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Obituaries

Dan Knapp, 48; Director of L.A. Animal Services Fired by Mayor

August 12, 2004|Dennis McLellan | Times Staff Writer

Dan Knapp, the former head of the Los Angeles Department of Animal Services whose firing in 2001 by Mayor James K. Hahn sparked criticism from animal-welfare activists, has died. He was 48.

Knapp, executive director of Capital Area Humane Society in Hilliard, Ohio, died Aug. 1 shortly after collapsing while mowing his lawn in Grove City, Ohio. He is believed to have died of a heart attack, said a humane society representative.

Knapp had run the privately funded nonprofit Hilliard group for 2 1/2 years, adding to his reputation for being a strong advocate for animals. He was hired there in January 2002, after serving more than three years as general manager of the L.A. Department of Animal Services.

Appointed by Mayor Richard Riordan in July 1998, Knapp was viewed as being in the forefront of animal-services reform, first as executive director of the Humane Society of Humboldt County and then as executive director of the Sonoma County Humane Society.

During Knapp's time in Los Angeles, in which the budget for animal control was more than doubled, he worked to reduce the number of unwanted dogs and cats that are euthanized in city shelters each year; helped usher in higher license fees for unaltered dogs; and helped pass a bond issue to build new shelters and upgrade others.

Knapp, who suffered from epilepsy, received word of his termination in an October 2001 letter from Hahn while in the hospital recovering from what Knapp said his doctors attributed to work stress-related seizures. Knapp had taken city-approved time off after he suffered a seizure in April 2001 and after suffering another seizure in August.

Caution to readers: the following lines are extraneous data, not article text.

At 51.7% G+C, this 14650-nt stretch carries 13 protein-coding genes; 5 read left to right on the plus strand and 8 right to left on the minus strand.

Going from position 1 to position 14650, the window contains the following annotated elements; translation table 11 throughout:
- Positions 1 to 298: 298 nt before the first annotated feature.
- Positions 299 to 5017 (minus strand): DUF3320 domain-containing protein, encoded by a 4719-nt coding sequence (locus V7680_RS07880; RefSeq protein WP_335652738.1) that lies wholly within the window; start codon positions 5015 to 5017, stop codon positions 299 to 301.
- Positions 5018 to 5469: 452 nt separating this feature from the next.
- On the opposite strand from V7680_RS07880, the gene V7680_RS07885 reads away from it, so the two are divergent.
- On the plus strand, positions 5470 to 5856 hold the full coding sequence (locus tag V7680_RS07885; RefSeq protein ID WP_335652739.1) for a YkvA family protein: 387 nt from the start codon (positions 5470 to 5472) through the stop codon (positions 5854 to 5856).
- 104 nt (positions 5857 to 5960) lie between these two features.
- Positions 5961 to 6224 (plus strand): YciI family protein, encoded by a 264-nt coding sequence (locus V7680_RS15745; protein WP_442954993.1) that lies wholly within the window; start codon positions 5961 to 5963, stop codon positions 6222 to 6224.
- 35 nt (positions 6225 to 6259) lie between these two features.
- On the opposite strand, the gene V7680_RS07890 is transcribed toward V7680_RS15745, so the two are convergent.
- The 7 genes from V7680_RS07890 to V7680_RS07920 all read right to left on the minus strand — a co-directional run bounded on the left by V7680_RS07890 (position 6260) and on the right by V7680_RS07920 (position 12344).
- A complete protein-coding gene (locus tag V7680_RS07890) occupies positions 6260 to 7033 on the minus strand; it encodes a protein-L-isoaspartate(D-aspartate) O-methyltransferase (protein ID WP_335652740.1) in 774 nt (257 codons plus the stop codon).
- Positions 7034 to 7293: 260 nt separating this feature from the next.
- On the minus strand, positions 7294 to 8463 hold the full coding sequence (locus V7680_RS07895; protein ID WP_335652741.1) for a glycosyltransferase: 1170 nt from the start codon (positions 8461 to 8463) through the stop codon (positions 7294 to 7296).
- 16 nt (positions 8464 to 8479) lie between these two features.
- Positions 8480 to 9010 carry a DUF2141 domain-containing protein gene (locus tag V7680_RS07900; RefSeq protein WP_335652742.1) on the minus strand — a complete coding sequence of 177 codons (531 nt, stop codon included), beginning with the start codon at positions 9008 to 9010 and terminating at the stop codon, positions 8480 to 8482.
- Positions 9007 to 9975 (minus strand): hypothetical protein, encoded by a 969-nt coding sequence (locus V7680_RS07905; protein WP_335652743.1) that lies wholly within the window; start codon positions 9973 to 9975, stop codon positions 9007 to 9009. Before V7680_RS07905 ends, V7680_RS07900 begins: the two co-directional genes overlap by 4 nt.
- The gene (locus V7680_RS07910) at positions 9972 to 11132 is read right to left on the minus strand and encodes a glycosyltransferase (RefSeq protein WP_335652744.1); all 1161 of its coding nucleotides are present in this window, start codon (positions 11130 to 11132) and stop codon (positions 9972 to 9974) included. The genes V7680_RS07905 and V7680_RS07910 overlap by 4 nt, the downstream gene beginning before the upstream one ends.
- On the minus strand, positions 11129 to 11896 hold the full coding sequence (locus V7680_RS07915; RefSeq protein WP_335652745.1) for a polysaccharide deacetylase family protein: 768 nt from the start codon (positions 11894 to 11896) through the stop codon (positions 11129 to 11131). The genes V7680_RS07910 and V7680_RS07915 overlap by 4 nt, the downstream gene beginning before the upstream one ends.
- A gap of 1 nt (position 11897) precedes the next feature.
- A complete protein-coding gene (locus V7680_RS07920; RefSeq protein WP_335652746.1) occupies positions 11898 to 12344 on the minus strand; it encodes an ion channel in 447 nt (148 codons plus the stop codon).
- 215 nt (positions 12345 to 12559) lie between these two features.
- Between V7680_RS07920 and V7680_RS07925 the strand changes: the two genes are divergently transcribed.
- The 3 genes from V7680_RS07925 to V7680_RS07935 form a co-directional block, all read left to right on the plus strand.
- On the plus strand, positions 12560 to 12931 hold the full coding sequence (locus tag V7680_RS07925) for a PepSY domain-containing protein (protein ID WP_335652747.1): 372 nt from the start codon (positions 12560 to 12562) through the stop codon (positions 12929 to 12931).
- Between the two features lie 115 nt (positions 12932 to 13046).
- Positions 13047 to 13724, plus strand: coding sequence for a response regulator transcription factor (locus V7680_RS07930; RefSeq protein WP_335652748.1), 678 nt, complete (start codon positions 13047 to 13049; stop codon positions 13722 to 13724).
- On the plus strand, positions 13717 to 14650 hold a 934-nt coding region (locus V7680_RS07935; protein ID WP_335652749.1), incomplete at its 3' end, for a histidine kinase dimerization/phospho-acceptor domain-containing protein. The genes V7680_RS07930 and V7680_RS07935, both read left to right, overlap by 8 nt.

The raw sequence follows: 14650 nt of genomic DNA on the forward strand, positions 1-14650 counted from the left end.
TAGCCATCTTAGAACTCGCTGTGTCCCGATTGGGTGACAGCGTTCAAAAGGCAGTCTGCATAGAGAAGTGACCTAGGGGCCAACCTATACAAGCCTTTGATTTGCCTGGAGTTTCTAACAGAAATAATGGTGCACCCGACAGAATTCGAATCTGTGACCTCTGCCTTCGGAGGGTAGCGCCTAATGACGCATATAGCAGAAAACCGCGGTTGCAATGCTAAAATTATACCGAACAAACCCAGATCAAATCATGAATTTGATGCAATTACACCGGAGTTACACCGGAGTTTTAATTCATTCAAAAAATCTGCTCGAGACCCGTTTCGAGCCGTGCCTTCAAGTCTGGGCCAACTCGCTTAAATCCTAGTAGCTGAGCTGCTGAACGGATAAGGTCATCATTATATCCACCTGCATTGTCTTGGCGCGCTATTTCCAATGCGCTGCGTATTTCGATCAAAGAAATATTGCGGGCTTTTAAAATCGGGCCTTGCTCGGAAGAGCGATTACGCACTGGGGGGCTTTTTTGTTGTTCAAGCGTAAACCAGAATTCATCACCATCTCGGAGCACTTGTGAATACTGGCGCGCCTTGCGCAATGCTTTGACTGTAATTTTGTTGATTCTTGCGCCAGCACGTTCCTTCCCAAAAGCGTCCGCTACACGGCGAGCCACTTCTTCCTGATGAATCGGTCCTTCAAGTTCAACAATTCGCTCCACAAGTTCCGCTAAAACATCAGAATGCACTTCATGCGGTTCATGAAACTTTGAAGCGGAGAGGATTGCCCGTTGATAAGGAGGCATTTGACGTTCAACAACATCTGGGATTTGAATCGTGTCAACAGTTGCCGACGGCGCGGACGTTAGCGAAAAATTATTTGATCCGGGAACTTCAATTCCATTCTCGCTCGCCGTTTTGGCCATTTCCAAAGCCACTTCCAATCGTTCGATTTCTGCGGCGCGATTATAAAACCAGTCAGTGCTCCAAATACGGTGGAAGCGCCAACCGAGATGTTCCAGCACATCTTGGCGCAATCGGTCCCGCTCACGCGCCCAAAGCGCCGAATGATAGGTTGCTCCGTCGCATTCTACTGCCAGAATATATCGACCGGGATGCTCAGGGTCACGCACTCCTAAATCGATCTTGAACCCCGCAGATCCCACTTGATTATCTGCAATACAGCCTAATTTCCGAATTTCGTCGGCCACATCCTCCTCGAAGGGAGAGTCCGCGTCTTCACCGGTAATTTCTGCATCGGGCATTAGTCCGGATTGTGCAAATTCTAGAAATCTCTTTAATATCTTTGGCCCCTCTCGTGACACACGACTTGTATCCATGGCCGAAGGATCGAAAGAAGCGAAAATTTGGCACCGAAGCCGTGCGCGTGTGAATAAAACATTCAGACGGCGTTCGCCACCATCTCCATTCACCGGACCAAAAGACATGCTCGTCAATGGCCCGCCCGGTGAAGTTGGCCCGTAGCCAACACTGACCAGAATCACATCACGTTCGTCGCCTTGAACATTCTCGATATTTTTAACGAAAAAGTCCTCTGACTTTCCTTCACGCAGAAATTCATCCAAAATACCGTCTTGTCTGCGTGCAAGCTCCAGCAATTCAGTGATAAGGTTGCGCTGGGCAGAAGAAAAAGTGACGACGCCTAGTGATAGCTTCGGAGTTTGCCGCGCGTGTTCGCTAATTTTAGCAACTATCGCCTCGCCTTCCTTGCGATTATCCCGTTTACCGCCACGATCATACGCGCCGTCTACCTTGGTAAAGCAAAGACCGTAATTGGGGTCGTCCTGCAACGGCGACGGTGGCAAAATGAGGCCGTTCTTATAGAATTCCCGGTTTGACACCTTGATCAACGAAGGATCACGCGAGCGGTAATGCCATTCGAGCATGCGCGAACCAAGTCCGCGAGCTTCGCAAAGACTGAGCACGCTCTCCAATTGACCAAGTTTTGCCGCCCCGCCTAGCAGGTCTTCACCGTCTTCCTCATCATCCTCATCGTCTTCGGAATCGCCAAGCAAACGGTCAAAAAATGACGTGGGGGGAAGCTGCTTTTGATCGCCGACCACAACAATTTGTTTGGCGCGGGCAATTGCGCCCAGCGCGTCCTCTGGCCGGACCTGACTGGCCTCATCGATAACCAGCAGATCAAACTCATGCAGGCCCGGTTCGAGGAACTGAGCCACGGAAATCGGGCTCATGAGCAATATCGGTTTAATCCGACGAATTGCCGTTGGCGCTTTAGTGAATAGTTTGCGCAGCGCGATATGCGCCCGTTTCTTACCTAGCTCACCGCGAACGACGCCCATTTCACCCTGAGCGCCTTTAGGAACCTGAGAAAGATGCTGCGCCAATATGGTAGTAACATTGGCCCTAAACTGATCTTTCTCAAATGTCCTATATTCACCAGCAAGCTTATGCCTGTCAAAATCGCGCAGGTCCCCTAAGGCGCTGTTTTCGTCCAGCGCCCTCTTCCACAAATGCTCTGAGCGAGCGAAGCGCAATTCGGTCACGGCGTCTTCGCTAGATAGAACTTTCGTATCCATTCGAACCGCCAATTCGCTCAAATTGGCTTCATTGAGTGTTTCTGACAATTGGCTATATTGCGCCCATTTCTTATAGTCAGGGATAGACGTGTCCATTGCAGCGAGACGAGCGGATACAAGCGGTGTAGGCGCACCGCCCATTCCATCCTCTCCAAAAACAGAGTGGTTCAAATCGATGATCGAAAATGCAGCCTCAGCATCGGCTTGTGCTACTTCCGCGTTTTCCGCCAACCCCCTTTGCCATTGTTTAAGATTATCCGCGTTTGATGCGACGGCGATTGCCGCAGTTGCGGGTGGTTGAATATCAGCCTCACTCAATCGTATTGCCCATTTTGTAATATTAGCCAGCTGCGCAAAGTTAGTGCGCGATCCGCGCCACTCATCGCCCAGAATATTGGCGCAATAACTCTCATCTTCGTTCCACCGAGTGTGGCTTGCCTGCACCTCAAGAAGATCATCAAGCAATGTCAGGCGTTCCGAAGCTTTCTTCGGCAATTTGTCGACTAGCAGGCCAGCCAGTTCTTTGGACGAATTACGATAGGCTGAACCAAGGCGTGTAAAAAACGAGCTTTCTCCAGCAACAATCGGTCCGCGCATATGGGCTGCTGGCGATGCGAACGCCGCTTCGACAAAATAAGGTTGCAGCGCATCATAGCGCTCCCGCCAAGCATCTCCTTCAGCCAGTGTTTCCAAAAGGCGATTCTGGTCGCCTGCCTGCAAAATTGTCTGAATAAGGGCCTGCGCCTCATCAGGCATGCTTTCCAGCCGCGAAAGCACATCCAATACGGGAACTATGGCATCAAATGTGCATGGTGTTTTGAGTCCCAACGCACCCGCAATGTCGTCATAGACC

Hahn's letter gave no reasons for the termination, according to a newspaper account, but a Hahn spokesman was quoted at the time as saying it was time for a changing of the guard in the animal services department.

While many members of the city's animal-welfare community praised Knapp's work and were infuriated by his firing, some critics complained that he was often inaccessible and could have done more to help abused animals and to protect residents from dog attacks.

Knapp told the Columbus Dispatch newspaper in December 2001 that he had no hard feelings about his dismissal.

"It's a political appointment by the mayor, and I served at the will of the mayor," he said. "I'm only saddened that I couldn't fulfill all my goals."

A native of Napa, Calif., Knapp graduated with honors from Napa Valley College. He received a biblical doctorate from Simpson Bible College in San Jose in 1977, and later studied organizational development at the University of San Francisco. An ordained Assembly of God minister, he was pastor of Assembly of God churches in San Jose, Santa Monica and Huntington Park.

According to a 1998 Los Angeles Times article, Knapp earned a reputation in the church world as a "turnaround specialist" called in to straighten out financial and other problems.

He moved from religion to the corporate world when he was asked to resolve financial difficulties at a Silicon Valley high-tech firm.

That led to his becoming executive director of the financially troubled Humboldt County Humane Society and then executive director of the Sonoma County Humane Society.

Knapp is survived by two children, Noelle and Joshua; his father, Clyde; and two brothers, Ross and Roger.

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